A quince is a yellow fruit that looks similar to a pear or apple. Although it's not popular in the United States, it is often used in jellies and desserts in Europe, Central Asia and the Middle East. The flesh is hard and bitter-tasting, so quince is rarely eaten raw. But the fruit is rich in pectin and tannins, making it ideal for poaching in sweet wines or other spiced liquids. When cooked, quince fruit turns a delicate pink color that is complemented nicely by a scoop of ice cream or mascarpone.
Mix the sugar, honey, water, lemon, cloves, cinnamon sticks and vanilla in a large pot. Turn on the heat to medium high and mix until the sugar is nearly dissolved.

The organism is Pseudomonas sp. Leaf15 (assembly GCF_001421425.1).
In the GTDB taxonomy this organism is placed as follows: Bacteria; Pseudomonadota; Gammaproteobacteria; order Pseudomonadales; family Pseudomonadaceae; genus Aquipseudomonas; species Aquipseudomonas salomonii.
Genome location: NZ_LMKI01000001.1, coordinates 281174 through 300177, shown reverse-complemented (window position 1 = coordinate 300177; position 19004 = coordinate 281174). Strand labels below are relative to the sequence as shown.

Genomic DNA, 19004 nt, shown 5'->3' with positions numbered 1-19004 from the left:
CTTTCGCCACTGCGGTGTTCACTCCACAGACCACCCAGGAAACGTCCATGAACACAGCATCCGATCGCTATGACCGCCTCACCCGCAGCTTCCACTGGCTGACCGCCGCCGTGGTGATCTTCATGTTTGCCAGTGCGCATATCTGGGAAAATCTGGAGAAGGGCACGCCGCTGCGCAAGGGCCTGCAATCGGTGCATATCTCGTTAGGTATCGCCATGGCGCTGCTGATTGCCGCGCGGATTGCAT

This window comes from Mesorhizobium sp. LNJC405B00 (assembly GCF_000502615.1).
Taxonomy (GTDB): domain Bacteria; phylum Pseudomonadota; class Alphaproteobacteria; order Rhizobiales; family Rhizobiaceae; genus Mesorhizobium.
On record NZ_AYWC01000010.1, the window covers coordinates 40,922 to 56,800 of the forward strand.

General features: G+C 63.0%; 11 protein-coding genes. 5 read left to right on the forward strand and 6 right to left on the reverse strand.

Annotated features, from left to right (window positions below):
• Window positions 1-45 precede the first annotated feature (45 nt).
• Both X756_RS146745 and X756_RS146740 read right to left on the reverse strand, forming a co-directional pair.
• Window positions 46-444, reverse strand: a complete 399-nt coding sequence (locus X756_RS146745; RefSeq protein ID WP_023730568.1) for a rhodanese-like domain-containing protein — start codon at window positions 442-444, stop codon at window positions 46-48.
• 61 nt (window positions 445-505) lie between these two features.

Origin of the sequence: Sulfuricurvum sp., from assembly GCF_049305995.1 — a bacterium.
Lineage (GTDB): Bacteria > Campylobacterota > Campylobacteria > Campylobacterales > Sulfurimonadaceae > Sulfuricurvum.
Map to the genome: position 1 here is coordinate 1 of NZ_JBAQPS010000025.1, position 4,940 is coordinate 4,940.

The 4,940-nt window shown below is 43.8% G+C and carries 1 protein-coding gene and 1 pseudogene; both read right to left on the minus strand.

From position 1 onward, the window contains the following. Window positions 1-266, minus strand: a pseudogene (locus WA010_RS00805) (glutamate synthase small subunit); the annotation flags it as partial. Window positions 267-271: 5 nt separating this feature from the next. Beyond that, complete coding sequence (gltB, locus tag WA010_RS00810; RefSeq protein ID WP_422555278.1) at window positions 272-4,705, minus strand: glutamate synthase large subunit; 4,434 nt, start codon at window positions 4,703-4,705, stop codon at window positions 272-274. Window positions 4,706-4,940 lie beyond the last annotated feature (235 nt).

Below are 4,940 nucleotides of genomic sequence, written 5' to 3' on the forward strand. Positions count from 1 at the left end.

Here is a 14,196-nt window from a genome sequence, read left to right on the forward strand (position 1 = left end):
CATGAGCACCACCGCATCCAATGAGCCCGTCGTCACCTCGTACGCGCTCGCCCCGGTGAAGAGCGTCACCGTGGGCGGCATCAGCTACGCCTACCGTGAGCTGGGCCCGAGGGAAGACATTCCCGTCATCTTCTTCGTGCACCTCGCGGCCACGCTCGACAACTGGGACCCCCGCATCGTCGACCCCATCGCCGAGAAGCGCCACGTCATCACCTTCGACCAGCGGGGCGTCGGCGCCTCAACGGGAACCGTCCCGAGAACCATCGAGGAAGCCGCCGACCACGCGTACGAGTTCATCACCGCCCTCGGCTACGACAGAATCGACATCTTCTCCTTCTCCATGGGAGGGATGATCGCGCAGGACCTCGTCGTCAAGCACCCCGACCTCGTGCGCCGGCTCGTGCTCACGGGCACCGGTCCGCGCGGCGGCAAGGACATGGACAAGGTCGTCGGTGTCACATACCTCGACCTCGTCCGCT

Prepare the quince by cutting them into quarters and slicing out the seeds. Pare the quarters and slice them into eighths. Quince can be rather tough, so hold and slice them carefully so the knife doesn't slip and cut your hand. Drop each prepared piece of quince into the poaching liquid as soon as it's ready to prevent the liquid from browning.
Poke a hole into a piece of parchment or waxed paper with your finger and set it on top of the pot. Simmer the quince in the liquid, making sure it doesn't boil.
Check to see if the quince is done by pricking the slices with a knife after they've simmered for an hour. They should be soft but not mushy. Simmer the quince until it is cooked through. Some varieties may take up to two hours to cook.
Serve the poached quince warm or at room temperature. Eat them plain or over a scoop of vanilla ice cream for dessert, or use them to garnish a breakfast dish like pancakes, granola or hot cereal. Poached quince will keep up to a week in the fridge, and their flavor improves over time.